“Once labelled Maoists, terrorists or something equally convenient the system finds it easy to go after them,” says Kamayani  Bali Mahabal

Roll of shame

Dantewada SP Ankit Garg who Soni Sori has named as responsible for the sexual torture was presented the President’s gallantry award this Republic Day. He says the allegations made against him are all false. “Her Maoist mentors in Delhi and Mumbai are making her say all this… They are using her to gain mileage.”

Fight for her


Protest against sexual crimes has been on the rise, but Soni Sori’s story does not find any place inmedia and  public discussion on legislation against sexual violence. “This is what we’ll address with the ‘One Billion Rising For Soni Sori’ today,” says  human rights activist Kamayani  Bali Mahabal.

 

kolsonisori

Soni Sori Mukti Morcha organized a gathering followed by a rally along with poster demonstration at Kolkata Book fair on 9th February 2013. The morcha started its gathering in front of Little Magazine Pavilion around 3.30pm. Representatives from Durbar Mahila samanwaya Committee, Bandi Mukti Committee, Durbar Disha Mahila Griha Sramik Samanwaya Committee and Binodini Sramik Union and Amra Padatik  gathered raising posters in their hand demanding unconditional release for Soni Sori.

kolsoni2

 

They marched through different sections of book fair with slogans demanding seizure of the gallantry award from SP Ankit Garg who was the mastermind of the horrible sexual torture against Soni Sori. Many participants of the book fair showed their interest regarding Soni and present state of affairs . The rally was ended in a mass gathering in front of Little Magazine pavilion whre Choton Das from Bandi Mukti Committee and others described the obnoxious episode  of custodial sexual exploitation on Soni. Many participants after listening the incident expressed their mental trauma and shock. Swapna Gayen from Durbar Mahila Samanwaya Committee described it as a national shame. She also illustrated that while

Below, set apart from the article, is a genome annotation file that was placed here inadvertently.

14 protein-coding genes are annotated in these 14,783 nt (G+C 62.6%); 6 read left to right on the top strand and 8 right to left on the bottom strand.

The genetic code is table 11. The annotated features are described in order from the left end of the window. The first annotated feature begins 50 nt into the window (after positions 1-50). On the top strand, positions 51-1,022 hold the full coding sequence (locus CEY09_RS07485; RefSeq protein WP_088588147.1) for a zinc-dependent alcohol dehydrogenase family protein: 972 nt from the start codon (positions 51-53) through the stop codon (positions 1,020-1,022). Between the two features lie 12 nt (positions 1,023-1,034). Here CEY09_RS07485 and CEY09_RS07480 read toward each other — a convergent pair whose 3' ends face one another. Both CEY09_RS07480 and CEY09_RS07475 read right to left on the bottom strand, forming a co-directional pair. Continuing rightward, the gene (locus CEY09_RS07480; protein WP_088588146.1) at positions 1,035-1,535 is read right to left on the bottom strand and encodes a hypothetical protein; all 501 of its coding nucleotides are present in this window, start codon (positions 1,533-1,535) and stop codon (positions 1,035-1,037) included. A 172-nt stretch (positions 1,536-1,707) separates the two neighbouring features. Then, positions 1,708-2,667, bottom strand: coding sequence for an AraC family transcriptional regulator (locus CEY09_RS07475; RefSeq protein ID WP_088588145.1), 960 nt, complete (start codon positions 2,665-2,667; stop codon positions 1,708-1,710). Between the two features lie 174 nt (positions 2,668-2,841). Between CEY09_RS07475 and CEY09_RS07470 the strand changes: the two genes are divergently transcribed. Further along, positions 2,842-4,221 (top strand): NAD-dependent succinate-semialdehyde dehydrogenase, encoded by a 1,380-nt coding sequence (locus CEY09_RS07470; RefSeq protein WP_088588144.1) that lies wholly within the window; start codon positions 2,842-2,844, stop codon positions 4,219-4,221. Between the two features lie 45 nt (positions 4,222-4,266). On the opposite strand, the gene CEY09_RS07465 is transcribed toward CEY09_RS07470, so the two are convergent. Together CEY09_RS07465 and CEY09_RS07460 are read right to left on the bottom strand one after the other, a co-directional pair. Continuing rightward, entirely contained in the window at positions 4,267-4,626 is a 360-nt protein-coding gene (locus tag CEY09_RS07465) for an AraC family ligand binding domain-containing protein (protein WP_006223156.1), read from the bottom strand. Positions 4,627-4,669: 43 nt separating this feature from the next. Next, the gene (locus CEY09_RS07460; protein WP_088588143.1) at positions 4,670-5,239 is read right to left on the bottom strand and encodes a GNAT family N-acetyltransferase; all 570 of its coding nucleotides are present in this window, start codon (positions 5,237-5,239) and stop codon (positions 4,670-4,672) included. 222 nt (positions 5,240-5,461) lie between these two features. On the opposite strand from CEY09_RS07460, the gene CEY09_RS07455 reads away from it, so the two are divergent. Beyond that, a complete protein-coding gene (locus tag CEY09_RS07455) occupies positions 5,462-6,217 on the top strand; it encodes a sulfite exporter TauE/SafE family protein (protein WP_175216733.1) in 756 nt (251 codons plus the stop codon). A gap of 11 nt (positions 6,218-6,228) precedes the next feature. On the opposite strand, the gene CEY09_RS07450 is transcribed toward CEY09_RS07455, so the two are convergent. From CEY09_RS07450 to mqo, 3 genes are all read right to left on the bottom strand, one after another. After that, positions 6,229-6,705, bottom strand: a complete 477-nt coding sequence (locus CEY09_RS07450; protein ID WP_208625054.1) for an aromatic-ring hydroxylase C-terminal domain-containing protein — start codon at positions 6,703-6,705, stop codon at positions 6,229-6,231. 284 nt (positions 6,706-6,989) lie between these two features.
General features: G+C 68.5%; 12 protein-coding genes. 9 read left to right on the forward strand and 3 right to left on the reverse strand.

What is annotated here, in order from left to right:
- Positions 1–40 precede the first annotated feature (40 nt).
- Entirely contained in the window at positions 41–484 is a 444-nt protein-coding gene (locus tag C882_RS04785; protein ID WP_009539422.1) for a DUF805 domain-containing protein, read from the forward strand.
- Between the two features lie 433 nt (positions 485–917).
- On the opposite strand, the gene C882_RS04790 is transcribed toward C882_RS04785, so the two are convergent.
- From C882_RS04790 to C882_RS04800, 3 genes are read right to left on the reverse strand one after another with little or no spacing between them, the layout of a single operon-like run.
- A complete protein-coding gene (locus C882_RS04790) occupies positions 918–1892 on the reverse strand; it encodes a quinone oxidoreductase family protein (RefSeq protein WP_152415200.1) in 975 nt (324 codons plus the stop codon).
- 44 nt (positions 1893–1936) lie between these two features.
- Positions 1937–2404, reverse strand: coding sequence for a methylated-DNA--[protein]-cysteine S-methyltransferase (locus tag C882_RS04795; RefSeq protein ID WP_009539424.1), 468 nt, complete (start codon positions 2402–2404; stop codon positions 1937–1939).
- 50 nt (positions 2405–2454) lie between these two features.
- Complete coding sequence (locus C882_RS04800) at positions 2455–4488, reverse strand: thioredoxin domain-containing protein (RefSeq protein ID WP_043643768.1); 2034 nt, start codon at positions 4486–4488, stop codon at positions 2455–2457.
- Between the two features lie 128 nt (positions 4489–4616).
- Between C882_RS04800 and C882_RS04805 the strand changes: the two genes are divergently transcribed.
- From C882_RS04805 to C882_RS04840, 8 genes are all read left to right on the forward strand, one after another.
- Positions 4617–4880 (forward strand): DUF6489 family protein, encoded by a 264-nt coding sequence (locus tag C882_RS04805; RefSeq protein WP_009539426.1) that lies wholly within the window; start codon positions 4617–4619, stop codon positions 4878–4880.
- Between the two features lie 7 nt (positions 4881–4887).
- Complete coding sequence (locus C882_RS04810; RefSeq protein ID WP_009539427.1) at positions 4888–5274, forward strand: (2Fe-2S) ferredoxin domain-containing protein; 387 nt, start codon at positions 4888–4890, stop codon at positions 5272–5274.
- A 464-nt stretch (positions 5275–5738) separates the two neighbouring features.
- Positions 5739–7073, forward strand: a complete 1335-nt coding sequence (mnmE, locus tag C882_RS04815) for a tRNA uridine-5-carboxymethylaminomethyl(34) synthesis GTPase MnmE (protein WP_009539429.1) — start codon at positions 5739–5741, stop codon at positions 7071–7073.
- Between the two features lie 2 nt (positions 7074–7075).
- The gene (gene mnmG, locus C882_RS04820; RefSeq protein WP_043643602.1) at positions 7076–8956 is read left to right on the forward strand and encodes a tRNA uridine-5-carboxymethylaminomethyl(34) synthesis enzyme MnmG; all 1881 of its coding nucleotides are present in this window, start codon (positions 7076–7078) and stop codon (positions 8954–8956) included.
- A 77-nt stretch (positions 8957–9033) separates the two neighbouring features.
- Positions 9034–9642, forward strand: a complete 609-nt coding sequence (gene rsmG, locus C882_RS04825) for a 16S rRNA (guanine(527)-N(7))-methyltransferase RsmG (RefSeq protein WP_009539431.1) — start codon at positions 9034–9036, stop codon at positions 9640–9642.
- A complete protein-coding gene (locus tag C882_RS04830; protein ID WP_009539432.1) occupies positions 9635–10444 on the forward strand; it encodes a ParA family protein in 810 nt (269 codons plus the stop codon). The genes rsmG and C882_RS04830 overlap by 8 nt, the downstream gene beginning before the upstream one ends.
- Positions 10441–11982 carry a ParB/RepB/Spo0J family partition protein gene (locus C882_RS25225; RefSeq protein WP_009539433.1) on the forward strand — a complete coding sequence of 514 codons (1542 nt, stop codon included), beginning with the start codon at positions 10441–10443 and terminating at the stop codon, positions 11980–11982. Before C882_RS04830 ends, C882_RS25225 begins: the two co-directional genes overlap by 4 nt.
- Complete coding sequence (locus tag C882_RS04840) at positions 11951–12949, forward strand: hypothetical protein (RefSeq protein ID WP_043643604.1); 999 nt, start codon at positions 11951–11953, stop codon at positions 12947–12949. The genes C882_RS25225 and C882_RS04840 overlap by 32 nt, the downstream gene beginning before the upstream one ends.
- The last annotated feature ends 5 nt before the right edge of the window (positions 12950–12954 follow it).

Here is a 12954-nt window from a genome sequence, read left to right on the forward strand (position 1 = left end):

kolsoni1

the nation showed their discontent against a rape in Delhi– the Soni’s sexual harassment and trauma remains unaddressed till date . Parbati Halder representing Amra Padatik told that custodial rape should be dealt with stringent punitive actions.

“The issue was unbelievable”commented a few college students who attended the event and promised to pay their support in all forthcoming programme of Soni Sori Mukti Morcha.

kolsoni3

Posted: January 19, 2013 in ankit garg, chhattisgarh, SONI SORI, Supreme Court, torture, Uncategorized, Women rights Tags: , , , , , , ,

 

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The National Commission on Women (NCW) is mandated to ‘investigate and examine all matters relating to the safeguards provided for women under the Constitution and other laws’, ‘ and ‘take suo moto notice of matters relating to deprivation of women’s rights’. Soni Sori turned to them for support. As early as 10th October, 2011, several women’s groups and activists too, called upon the NCW to take action in Soni’s case.

Read more… 1,738 more words